How to Be a Woman by Caitlin Moran — Imogen Kandel, Online Editor
I have to admit books were not high on my list of priorities over the holiday break. In fact books sat somewhere between sipping wine and cleaning the bathroom. Let’s be honest, they were on the same level as cleaning the bathroom. Yet despite my complete and utter lack of brain power, I did manage to lazily pick up a copy of Caitlin Moran’s How to Be a Woman.
How to Be a Woman is full of Germaine Greer-level feminist enthusiasm without the prerequisite of having to sample your own menstrual blood. Moran covers all the big topics with a heavy dose of humour and sass: puberty, boyfriends, work, weddings, births, motherhood, abortions, Lady Gaga. Drawn from her own life experience, Moran’s pearls of hard-won wisdom make reading this book like travelling back in time to read Dolly Doctor: entirely illuminating and at times, downright terrifying. While Moran does let her temptation to rant get the better of her at times, I can hardly fault the woman for sounding a bit pissy about the cards dealt to the ‘fairer’ sex.
A pee-your-pants funny look at the highs and lows of having a vagina, I can confirm that reading How to Be a Woman is definitely a better way to spend your time than cleaning the bathroom.
The Lawrence/Julie & Julia Project by Lawrence Dai — Stephanie Van Schilt, Online Editorial Assistant
I’m a pretty punctual person in life, but when it comes to pop culture I don’t mind getting to the party late. Bands, movies, books – I don’t care if they’re no longer ‘cool’, so long as I’m charmed when I encounter them. So I am hereby declaring, in an insanely ‘uncool’ move, that my latest magnificent obsession is a three-year old blog. Yep, in Internet years that’s got to be older than the collective ages of the Golden Girls, and more dated than that reference.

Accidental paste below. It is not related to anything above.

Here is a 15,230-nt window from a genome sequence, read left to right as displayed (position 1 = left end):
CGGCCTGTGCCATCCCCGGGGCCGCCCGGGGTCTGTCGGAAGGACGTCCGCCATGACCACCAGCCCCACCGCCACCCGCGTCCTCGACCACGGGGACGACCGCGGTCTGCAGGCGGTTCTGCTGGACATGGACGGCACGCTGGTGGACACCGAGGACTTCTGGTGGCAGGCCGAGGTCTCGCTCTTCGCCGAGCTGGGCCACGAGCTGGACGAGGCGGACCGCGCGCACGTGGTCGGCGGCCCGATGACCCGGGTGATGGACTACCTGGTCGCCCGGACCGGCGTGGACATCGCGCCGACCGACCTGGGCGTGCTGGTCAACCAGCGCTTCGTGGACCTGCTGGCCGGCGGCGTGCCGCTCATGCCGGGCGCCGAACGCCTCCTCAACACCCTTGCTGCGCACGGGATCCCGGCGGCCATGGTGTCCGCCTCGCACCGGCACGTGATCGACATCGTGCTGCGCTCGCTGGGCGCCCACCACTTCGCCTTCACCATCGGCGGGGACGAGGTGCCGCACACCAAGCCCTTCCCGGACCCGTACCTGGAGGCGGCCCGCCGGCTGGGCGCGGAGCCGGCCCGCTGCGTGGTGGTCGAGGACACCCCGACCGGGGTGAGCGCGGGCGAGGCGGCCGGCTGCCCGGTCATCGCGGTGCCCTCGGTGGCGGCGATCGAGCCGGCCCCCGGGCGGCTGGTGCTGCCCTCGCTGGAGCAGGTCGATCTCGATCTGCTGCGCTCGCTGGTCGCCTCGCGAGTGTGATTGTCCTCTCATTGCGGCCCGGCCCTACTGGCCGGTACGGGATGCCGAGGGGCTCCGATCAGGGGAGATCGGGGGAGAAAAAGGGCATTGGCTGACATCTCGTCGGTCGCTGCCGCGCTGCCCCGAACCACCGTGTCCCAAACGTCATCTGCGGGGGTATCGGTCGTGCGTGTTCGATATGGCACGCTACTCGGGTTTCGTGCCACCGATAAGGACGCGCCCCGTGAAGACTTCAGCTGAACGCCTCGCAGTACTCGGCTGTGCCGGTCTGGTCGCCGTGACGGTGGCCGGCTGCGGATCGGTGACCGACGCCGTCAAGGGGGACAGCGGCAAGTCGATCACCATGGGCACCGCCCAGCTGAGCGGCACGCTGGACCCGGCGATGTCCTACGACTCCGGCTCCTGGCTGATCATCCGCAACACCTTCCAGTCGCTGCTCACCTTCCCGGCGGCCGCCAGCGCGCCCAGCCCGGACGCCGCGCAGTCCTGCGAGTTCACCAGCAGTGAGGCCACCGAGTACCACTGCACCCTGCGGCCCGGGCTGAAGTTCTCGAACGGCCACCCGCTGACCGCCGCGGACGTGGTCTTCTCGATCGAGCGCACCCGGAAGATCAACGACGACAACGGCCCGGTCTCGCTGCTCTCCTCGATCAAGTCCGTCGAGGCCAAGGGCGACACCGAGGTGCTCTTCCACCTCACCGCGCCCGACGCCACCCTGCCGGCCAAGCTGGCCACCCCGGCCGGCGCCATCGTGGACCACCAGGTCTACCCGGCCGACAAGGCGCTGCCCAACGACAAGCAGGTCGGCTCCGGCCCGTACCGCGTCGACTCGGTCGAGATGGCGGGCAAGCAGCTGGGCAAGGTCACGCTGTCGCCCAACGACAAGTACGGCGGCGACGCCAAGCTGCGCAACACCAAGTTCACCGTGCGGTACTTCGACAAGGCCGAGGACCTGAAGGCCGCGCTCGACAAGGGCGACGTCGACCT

Anyway, I’ve recently been mass consuming, chortling, choking and cry-laughing at The Lawrence/Julie & Julia Project. In 2010, college student Lawrence Dai adapted the premise of Julie & Julia – the Nora Ephron film based on Julie Powell’s 365-day challenge to cook 524 of Julia Child’s recipes and blog about it – by watching the film every day for a year…and blogging about it.
This is meta-magnificence at its best. Beyond the feat of viewing the film 365 times, Lawrence’s reflections are both relevant and irreverent as he finds various inventive ways to approach (or reproach) the film, and rapidly goes a little crazy.
His comical depiction of this monomaniacal fixation – which, commenced in 2010 gained him some press and internet fame – is a cackle-inducing fun-fest. It is a cannily written intimate affair that charts the ups and downs of one man and his love/hate relationship with a movie. And I love it.
Gone Girl by Gillian Flynn — Emily Laidlaw, Marketing Co-ordinator
It’s almost impossible to write about Gone Girl in any meaningful way without giving away any spoilers. So if you haven’t read it yet and still want to maintain the element of surprise, avert your eyes now.
Gone Girl was continually recommended to me over the holiday break as light summer fun and I wasn’t disappointed. Gillian Flynn must have had a ball writing this high quality potboiler about married couple Amy and Nick, whose outwardly picture perfect marriage implodes when Amy goes missing on their fifth wedding anniversary.
I was alerted to the fact there was a major plot twist (which in itself is a bit of a spoiler, right?), leaving me to second guess a lot of the action. So when it was revealed Amy had faked her own disappearance and was masterminding the whole police investigation, I wasn’t too shocked. What did shock me, however, was the level of sympathy I still felt towards this – to phrase it nicely –‘psychopath’. While there’s something endearing about Amy’s naive, sweet-as-pie diary entries which make up the first half of the book (a technique I usually despise but here works well) there’s something more appealing about her crazy revenge fantasies which spew forth in the second half. Angry at her philandering husband, Amy rallies against a culture which pits women against other women in the pursuit of men, which teaches girls to be nothing short of perfect, to resign to a life of ‘cleaning and bleeding’, to always standing by their man.
For the most part, Gone Girl is schlocky entertainment but these feminist undercurrents turn this page-turner into something more. Gone Girl has also given me a taste for exciting, sharply written detective fiction – something I hope to read more of in 2013.